I’ve watched the sun set behind silhouetted mountains on wavy blue lakes so many times, and yet, every time, I sit in awe.
My Nikon has captured…and not captured….so many suns dropping, more quickly than you expect once it gets moving. “Not captured” because truly, there is nothing like the real experience. No matter how good our technology is now a-days – even cell phones – nothing can capture the real.
The moment of being there.
For nineteen years, we’ve been taking our kids to the lakes of Maine, since our sons were babies.
As I sit now on the dock, glued to the orange fire ball lighting the undulating water, I’m 20 years older. My sons are 20 years older.
My older son kayaks a few hundred yards away with a sweet young woman. I see him reach his hand over toward hers. They coast, also taking in the setting sun. Slow. Everything is moving a little slower this time of day.
My younger son is in the lake house with three of his friends – large men, now – no longer the little boys we rowed in canoes and caught fish off the dock with. They’re laughing heartily and playing video games. Some things don’t change no matter where you go.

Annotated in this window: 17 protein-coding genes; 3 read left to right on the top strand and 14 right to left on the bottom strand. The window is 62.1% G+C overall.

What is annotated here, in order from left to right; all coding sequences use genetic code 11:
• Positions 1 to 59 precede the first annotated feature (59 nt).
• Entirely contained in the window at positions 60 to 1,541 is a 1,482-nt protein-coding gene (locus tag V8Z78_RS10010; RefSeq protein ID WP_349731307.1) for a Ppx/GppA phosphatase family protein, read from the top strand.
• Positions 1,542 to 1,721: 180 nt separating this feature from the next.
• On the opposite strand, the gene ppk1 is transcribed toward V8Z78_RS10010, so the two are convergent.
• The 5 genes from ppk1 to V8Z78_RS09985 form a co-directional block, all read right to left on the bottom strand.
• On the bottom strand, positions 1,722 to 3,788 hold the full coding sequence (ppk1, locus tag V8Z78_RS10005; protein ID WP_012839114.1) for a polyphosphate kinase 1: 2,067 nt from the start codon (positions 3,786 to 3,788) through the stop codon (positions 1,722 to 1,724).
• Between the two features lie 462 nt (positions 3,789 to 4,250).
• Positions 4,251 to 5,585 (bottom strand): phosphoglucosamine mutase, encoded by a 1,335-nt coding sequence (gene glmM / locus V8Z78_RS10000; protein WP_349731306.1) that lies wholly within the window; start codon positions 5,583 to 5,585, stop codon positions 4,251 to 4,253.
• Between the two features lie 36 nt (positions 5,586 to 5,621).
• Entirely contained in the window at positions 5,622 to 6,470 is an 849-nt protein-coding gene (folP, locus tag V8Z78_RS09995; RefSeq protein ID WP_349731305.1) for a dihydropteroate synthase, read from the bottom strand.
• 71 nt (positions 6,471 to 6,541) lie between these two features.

I pull my wool sweater a little tighter across my chest as the wind sweeps up in front of me. My hair, tucked up in a ratty bun, blows in wisps. My feet are bare and tanned so brown this summer. My toes, pedicured in Fearless and tucked into high heels back home, are naked of color here. They look so soft and gentle.
All of me, here at the lake, is soft and gentle.
I remember the boys when they were toddlers at the lake – swimming six hours of each day, catching fire flies, sitting mesmerized around camp fires until bed time.
They were free at camp. They were outside, breathing fresh air, and witnessing all types of wild weather even in summer in Maine.
There were thunder storms and wood fires in massive stone fireplaces. There were blueberry pancakes and fresh corn on the cob bought at the farmers market. There was the smell of pine. Indian paintbrushes, ferns, horse shoes and Scrabble.
Twenty years flood back to me as moments of summer.
Remembering our get-aways, watching my sons now, fills me with warmth and gratitude.
I take this summer moment and bank it away for later….just like I’ve done over our life together. I always want to sneak back to this very moment, never forgetting and always appreciating.